Date of Award
Doctor of Philosophy (PhD)
Electrical & Computer Engineering
Khan M. Iftekharuddin
This work aims to develop novel methods for brain tumor classification, longitudinal brain tumor tracking, and patient survival prediction. Consequently, this dissertation proposes three tasks. First, we develop a framework for brain tumor segmentation prediction in longitudinal multimodal magnetic resonance imaging (mMRI) scans, comprising two methods: feature fusion and joint label fusion (JLF). The first method fuses stochastic multi-resolution texture features with tumor cell density features, in order to obtain tumor segmentation predictions in follow-up scans from a baseline pre-operative timepoint. The second method utilizes JLF to combine segmentation labels obtained from (i) the stochastic texture feature-based and Random Forest (RF)-based tumor segmentation method; and (ii) another state-of-the-art tumor growth and segmentation method known as boosted Glioma Image Segmentation and Registration (GLISTRboost, or GB). With the advantages of feature fusion and label fusion, we achieve state-of-the-art brain tumor segmentation prediction.
Second, we propose a deep neural network (DNN) learning-based method for brain tumor type and subtype grading using phenotypic and genotypic data, following the World Health Organization (WHO) criteria. In addition, the classification method integrates a cellularity feature which is derived from the morphology of a pathology image to improve classification performance. The proposed method achieves state-of-the-art performance for tumor grading following the new CNS tumor grading criteria.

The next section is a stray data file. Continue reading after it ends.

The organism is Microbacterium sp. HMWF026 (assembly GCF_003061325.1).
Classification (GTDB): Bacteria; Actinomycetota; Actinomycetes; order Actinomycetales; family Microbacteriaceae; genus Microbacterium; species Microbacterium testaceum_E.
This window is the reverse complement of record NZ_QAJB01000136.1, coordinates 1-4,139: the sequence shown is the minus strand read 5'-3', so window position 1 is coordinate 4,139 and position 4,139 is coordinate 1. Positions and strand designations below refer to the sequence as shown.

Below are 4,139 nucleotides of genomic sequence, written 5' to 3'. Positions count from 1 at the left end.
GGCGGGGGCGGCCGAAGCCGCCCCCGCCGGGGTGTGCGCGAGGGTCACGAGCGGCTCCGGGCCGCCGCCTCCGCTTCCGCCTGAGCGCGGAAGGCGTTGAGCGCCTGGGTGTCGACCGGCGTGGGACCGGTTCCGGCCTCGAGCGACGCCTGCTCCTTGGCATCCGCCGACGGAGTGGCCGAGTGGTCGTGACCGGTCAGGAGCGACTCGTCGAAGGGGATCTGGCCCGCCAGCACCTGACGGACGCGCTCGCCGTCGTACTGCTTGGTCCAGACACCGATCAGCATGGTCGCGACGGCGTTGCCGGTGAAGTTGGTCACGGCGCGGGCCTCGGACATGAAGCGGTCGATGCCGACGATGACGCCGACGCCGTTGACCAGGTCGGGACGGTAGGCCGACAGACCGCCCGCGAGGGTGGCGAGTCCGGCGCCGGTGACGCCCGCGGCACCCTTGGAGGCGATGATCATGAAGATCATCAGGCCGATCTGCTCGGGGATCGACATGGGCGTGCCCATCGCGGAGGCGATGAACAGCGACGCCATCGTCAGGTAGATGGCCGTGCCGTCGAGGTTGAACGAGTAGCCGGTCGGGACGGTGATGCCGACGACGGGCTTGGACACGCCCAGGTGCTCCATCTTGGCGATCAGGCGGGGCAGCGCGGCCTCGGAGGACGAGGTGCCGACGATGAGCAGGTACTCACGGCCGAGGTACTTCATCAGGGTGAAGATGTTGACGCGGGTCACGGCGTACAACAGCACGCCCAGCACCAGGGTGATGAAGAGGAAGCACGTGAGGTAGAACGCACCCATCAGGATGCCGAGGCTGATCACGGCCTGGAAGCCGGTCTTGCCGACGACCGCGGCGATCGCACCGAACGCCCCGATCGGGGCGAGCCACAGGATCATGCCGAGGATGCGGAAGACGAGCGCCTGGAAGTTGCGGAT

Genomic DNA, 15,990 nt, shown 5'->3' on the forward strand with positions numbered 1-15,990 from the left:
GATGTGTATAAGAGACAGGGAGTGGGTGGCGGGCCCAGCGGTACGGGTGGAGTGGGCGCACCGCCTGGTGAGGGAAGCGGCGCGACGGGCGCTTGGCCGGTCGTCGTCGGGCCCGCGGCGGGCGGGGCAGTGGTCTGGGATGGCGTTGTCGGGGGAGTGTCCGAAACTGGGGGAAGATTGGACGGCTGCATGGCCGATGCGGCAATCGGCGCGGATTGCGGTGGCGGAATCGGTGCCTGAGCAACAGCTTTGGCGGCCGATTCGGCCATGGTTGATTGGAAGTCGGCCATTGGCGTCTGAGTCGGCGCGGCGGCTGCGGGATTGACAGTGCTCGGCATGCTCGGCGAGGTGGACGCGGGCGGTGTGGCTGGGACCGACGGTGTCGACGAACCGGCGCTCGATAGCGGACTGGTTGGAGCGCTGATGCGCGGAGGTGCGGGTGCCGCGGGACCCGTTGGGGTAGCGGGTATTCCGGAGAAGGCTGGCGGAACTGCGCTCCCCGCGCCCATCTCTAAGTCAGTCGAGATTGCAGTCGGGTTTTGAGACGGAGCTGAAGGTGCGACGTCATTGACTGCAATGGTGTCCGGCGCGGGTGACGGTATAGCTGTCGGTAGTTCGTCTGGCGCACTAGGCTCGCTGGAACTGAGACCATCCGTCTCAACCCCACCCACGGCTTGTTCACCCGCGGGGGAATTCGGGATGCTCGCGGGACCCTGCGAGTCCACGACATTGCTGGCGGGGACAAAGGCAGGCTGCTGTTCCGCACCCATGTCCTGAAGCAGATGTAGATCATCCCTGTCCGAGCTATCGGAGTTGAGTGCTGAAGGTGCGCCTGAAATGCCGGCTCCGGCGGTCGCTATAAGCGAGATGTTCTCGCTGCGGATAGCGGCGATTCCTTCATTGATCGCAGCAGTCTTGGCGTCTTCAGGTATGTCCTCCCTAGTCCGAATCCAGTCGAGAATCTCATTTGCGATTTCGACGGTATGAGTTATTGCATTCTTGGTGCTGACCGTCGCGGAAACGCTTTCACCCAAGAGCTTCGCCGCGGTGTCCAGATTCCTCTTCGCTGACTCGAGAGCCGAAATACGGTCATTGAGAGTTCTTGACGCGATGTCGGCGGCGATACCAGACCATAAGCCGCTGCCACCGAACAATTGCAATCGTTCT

Finally, we investigate brain tumor volume segmentation, tumor subtype classification, and overall patient survival prediction, and then we propose a new context- aware deep learning method, known as the Context Aware Convolutional Neural Network (CANet). Using the proposed method, we participated in the Multimodal Brain Tumor Segmentation Challenge 2019 (BraTS 2019) for brain tumor volume segmentation and overall survival prediction tasks. In addition, we also participated in the Radiology-Pathology Challenge 2019 (CPM-RadPath 2019) for Brain Tumor Subtype Classification, organized by the Medical Image Computing & Computer Assisted Intervention (MICCAI) Society. The online evaluation results show that the proposed methods offer competitive performance from their use of state-of-the-art methods in tumor volume segmentation, promising performance on overall survival prediction, and state-of-the-art performance on tumor subtype classification. Moreover, our result was ranked second place in the testing phase of the CPM-RadPath 2019.
"Longitudinal Brain Tumor Tracking, Tumor Grading, and Patient Survival Prediction Using MRI"
(2020). Doctor of Philosophy (PhD), Dissertation, Electrical/Computer Engineering, Old Dominion University, DOI: 10.25777/ee4a-vd66